Teams continued to participate in the initiative and submitted 24”x48” project boards of their designs in mid-November that illustrated the design drivers of their pod proposal and included drawings that could be used to understand how to construct the pod. These boards were displayed at City Hall at a press conference announcing the project, and will continue to be displayed throughout the year at events around Portland for both the design community and the larger public.
Fourteen teams- including three from the CPID (MORE HERE) - manifested their designs into built pods with financial support from the Portland Mayor's Office and The Larson Legacy. Other pods were designed and built by: SERA Architects, Holst Architecture, Mackenzie, SRG Partnership, Scott Edwards Architecture, Communitecture, City Repair, LRS Architects, MoMaMa, Mods PDX + Shelter Wise, and Architects Without Borders-OR. These pods were displayed in downtown Portland at the Pacific Northwest College of Art in the North Park Blocks between December 9th and January 1st.
The proposed site is for these pods is in the North Portland neighborhood of Kenton. The proposal is that the village of these 14 pods and shared facilities will consist of a community of all women and be operated through a collaboration between Catholic Charities and the Joint Office of Homeless Services. The City is working with the Village Coalition, The POD Initiative, CPID, and the Kenton Neighborhood Association (among others) to ensure that this pilot project is successful and can serve as a model for future initiatives of this kind throughout Portland.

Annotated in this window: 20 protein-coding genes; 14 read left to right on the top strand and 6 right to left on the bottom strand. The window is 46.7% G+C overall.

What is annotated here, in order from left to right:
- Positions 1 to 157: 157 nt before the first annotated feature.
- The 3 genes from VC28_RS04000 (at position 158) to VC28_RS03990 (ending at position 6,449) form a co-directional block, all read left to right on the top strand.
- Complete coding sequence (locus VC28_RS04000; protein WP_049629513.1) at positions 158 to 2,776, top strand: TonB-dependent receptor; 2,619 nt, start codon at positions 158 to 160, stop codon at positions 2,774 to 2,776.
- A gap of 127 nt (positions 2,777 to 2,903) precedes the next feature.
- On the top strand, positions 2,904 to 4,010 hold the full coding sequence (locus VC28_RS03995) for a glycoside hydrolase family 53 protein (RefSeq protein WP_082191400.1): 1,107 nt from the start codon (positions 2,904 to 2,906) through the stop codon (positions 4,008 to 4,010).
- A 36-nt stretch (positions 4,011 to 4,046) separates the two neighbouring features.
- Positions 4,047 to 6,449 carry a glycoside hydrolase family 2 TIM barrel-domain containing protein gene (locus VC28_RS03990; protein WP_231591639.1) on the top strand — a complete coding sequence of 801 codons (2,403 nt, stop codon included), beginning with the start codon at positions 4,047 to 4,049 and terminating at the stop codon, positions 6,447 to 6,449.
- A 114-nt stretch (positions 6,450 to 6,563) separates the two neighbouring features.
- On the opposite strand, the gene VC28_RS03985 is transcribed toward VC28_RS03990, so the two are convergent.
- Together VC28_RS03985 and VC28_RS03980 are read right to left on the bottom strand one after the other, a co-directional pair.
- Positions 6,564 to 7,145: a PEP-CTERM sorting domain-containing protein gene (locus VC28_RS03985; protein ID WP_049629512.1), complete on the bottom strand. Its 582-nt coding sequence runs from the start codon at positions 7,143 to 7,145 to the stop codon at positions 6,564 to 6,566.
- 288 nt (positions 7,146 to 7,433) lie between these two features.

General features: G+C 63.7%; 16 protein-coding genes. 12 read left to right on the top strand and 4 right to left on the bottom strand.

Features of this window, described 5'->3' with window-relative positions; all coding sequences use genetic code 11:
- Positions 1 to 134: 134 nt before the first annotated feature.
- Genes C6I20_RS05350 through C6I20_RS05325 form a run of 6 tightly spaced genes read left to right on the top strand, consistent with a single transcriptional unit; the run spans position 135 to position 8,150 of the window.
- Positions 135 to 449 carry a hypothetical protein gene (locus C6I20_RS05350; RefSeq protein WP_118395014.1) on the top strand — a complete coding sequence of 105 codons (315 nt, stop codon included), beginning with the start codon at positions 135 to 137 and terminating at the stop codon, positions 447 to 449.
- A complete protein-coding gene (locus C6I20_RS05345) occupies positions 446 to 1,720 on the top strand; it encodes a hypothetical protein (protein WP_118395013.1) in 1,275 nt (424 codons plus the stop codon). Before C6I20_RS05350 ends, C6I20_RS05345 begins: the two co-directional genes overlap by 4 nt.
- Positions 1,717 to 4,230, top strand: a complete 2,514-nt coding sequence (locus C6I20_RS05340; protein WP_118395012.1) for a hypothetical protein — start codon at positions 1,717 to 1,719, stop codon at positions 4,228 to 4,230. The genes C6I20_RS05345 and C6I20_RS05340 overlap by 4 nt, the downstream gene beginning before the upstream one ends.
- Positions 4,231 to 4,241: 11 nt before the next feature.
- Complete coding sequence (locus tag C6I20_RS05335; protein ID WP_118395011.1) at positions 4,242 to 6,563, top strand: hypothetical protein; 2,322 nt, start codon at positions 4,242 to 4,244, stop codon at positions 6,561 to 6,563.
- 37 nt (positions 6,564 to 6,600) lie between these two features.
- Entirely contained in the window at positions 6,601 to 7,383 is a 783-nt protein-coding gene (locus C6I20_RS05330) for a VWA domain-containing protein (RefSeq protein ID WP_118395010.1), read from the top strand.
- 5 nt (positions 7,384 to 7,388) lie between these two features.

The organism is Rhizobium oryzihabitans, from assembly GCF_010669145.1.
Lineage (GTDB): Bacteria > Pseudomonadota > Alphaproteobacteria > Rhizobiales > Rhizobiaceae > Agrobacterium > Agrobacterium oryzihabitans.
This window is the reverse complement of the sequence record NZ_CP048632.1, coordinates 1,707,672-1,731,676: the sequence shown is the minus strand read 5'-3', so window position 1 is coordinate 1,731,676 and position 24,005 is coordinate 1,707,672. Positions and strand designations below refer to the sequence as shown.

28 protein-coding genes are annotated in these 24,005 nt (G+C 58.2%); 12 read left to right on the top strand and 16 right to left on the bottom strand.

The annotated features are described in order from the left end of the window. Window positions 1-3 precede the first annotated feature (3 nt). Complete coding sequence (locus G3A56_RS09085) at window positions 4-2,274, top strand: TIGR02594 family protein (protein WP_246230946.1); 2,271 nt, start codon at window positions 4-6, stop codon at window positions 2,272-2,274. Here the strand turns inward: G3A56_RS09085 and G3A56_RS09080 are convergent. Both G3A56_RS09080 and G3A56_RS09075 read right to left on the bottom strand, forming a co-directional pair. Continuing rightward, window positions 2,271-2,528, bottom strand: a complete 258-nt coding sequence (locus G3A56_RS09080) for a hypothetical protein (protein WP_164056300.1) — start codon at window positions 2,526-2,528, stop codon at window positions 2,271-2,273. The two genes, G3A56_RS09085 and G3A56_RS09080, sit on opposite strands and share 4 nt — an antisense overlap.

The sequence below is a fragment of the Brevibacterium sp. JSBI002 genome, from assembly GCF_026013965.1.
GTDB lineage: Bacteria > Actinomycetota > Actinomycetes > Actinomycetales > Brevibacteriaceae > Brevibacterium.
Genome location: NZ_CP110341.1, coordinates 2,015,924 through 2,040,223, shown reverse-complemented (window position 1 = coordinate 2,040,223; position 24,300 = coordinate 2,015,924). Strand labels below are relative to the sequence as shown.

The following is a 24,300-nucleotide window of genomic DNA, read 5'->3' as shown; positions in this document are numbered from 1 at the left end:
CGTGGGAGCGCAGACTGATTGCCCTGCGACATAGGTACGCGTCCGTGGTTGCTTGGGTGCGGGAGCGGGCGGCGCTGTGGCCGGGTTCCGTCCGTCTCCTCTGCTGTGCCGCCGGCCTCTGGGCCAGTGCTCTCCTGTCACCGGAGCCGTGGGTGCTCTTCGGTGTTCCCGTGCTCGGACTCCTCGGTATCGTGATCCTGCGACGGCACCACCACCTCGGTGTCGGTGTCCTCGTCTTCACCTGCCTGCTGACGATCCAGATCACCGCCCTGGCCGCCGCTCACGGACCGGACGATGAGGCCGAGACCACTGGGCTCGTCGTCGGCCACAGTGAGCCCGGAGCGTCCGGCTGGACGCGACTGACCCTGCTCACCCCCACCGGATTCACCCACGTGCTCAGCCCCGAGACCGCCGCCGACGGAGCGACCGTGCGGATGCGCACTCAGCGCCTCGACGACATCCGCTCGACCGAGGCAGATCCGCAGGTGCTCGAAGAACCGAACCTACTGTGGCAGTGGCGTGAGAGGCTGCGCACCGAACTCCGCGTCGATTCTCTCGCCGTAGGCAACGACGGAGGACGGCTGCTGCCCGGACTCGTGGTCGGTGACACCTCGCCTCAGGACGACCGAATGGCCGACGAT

Portland, Oregon, United States
Village Coalition City Repair
Communitecture Open Architecture ReBuilding Center Portland Mayor's Office The Larson Legacy
POD Design Teams: SERA Architects, Holst Architecture, Mackenzie, SRG Partnership, William Wilson Architects, Scott Edwards Architecture, Communitecture, LRS Architects, MoMaMa, Mods PDX + Shelter Wise, Architects Without Borders-OR, Neighborhood Works Realty w/ CPID, City Repair, PSU School of Architecture, & CPID
The POD Initiative is just the first step in building a coalition among the design community to continue to address homeless in Portland. This initiative is an entry point for designers to get involved with a clear deliverable, but homelessness is a complex issue that needs to be addressed from many angles. We look forward to working with our collaborators gained on this project to explore how design can best serve the homeless community in the future. This POD Initiative will inform these next steps through tactical action with the community affected.